Like Stars Above, Crooked Kingdom has a special place in my 2016 list for two reasons. It finished the Six of Crows duology, bringing me back to my favorite characters and amazing world-building and just a fantastic story. But I also had the privilege of meeting Leigh Bardugo during her tour for this book. It was amazing; she's amazing. And Crooked Kingdom exceeded all my expectations and swept me away. Plus, waffles.

The Hammer of Thor by Rick Riordan
This book was great. No, fantastic. No, magical. It had the Rick Riordan charm and humor while educating me about Norse mythology. It was so fun! Everything about it is just wonderful. But that ending, THAT ENDING, was too much. I can't wait for the next book, and I'm not crying (okay, I'm definitely crying) and it's just going to be great. Thank you, Uncle Rick. Thank you.

Some Writer!: The Story of E.B. White by Melissa Sweet
This was my unexpected favorite of 2016. I didn't even know it existed until my mom brought it home, and I didn't know I would care so much until I had finished it (in two sittings). It's a biography about E.B. White, but it's formatted like a crazy art journal/scrapbook with beautifully designed pages, cute notes from White himself, and many pictures of his life. I was swept away by the design and by the firm message about writing throughout the book. This book surprised me, and I think that's magical.

Heartless by Marissa Meyer
You aren't going to believe me when I say I met Marissa Meyer twice in one year, are you? But it's true! I did. I had a chance to hear her speak and meet her for her Heartless tour, and both the meeting and the book were enchanting. This book was hard to read because it's about the Queen of Hearts from Alice's Adventures in Wonderland--so obviously it won't end well. But boy, did it end! The story was great, the characters were swoon-worthy, and the ending was perfect. It's not my favorite book of hers, but it adds to her collection of masterpieces.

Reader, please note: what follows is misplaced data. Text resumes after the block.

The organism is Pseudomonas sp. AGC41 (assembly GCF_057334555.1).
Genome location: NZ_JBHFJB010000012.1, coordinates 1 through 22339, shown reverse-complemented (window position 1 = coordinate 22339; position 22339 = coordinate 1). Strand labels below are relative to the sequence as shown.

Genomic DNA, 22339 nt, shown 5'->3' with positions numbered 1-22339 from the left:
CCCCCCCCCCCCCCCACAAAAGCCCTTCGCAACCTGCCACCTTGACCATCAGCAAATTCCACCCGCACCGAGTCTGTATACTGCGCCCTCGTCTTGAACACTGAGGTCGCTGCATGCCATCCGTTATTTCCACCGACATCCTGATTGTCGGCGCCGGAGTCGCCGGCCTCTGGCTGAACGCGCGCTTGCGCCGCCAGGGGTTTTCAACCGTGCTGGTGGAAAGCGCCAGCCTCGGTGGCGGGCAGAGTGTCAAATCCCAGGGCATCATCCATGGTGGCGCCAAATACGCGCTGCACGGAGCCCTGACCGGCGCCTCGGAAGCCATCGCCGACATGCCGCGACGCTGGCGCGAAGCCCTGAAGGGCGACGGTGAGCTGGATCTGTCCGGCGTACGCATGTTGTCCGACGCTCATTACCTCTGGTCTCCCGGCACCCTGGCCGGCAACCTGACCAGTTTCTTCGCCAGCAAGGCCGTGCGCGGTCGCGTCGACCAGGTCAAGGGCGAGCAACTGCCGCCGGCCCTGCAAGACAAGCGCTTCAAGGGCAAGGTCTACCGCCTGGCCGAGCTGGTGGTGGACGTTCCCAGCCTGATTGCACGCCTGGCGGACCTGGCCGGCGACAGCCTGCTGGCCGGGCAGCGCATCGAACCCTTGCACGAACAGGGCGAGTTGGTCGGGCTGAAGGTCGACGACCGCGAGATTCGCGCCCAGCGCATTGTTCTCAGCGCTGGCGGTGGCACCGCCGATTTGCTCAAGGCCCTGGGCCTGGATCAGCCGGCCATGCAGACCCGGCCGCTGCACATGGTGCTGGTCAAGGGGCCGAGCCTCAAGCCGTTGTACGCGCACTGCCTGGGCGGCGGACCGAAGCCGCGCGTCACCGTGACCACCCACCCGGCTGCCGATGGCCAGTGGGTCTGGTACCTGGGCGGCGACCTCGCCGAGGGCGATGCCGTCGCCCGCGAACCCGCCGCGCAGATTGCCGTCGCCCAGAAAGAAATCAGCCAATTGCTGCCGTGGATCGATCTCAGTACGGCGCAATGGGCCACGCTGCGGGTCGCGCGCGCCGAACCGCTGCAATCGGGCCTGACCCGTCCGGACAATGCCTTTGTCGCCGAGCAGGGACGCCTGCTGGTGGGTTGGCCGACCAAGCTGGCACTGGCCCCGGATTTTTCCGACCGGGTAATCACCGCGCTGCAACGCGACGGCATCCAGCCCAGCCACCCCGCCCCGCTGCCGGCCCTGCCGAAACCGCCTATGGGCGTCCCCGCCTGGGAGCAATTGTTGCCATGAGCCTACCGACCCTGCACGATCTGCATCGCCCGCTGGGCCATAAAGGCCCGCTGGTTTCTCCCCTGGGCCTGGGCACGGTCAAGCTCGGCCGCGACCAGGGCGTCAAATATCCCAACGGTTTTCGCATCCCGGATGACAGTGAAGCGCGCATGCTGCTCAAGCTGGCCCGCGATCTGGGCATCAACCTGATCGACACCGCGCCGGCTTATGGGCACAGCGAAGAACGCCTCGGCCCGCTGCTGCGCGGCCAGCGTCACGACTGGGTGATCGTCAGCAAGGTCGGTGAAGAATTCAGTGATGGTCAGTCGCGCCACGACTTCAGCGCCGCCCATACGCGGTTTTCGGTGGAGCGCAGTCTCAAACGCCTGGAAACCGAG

A Gathering of Shadows by V.E. Schwab
Okay, so this series. Is. Amazing. I adore all the characters. I adore the world-building. I adore the plot. While the first one kind of left me a little bitter and disappointed (so much potential that just ended!), this one amplified the entire story. It was fun and exciting and clever. I loved meeting new characters and being reunited with the old. I loved the twists and turns and the suspense. And I loved the magic and the Elemental Games. And oh my gosh, I'm ruined. Again. And I need A Conjuring of Light right now. Give it to me!!!

Lumberjanes by Stevenson, Ellis, Watters, and Allen
There are several volumes of Lumberjanes that came out in previous years, but volume three came out this year, so I'm counting it. I love the Lumberjanes series. It's fun, adventurous, and magical. The characters are lovely and diverse. The adventures are hilarious and so freaking ridiculous I can't help but love it all. Basically: it's the best.

Gotham Academy by Cloonan, Fletcher, and Kerschl
The first volume of Gotham Academy left me feeling a bit confused and a little unsure, but volume two made me fall in love with the series and the characters. The story arc and the characters are becoming more and more interesting as the comic progresses, and I just love the little details and the dialogue. It's awesome.

Spider-Gwen by Latour, Rodriguez, and Visions